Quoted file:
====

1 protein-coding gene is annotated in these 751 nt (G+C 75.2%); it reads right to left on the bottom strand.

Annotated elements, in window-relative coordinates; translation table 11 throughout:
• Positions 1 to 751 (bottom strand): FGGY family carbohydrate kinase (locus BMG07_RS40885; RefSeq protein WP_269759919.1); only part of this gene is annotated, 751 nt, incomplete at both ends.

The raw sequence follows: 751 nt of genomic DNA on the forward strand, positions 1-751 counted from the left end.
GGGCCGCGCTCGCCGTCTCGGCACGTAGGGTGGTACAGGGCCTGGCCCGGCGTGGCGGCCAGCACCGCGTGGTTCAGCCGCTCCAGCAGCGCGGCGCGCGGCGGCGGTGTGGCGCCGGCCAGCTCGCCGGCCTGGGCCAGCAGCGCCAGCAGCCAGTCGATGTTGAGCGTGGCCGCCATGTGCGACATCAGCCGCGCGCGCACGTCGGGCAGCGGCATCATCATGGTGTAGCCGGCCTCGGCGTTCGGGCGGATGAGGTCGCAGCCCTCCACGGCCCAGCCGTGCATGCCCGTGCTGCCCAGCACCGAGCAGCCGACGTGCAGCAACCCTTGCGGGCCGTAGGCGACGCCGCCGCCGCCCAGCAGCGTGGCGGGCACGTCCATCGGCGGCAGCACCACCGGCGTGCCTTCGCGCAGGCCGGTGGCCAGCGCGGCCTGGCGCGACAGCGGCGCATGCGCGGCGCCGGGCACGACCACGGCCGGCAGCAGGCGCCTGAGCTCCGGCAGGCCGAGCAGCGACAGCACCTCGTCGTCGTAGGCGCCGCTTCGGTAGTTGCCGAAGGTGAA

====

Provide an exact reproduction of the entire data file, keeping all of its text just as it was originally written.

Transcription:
1 protein-coding gene is annotated in these 751 nt (G+C 75.2%); it reads right to left on the bottom strand.

Annotated elements, in window-relative coordinates; translation table 11 throughout:
• Positions 1 to 751 (bottom strand): FGGY family carbohydrate kinase (locus BMG07_RS40885; RefSeq protein WP_269759919.1); only part of this gene is annotated, 751 nt, incomplete at both ends.

The raw sequence follows: 751 nt of genomic DNA on the forward strand, positions 1-751 counted from the left end.
GGGCCGCGCTCGCCGTCTCGGCACGTAGGGTGGTACAGGGCCTGGCCCGGCGTGGCGGCCAGCACCGCGTGGTTCAGCCGCTCCAGCAGCGCGGCGCGCGGCGGCGGTGTGGCGCCGGCCAGCTCGCCGGCCTGGGCCAGCAGCGCCAGCAGCCAGTCGATGTTGAGCGTGGCCGCCATGTGCGACATCAGCCGCGCGCGCACGTCGGGCAGCGGCATCATCATGGTGTAGCCGGCCTCGGCGTTCGGGCGGATGAGGTCGCAGCCCTCCACGGCCCAGCCGTGCATGCCCGTGCTGCCCAGCACCGAGCAGCCGACGTGCAGCAACCCTTGCGGGCCGTAGGCGACGCCGCCGCCGCCCAGCAGCGTGGCGGGCACGTCCATCGGCGGCAGCACCACCGGCGTGCCTTCGCGCAGGCCGGTGGCCAGCGCGGCCTGGCGCGACAGCGGCGCATGCGCGGCGCCGGGCACGACCACGGCCGGCAGCAGGCGCCTGAGCTCCGGCAGGCCGAGCAGCGACAGCACCTCGTCGTCGTAGGCGCCGCTTCGGTAGTTGCCGAAGGTGAA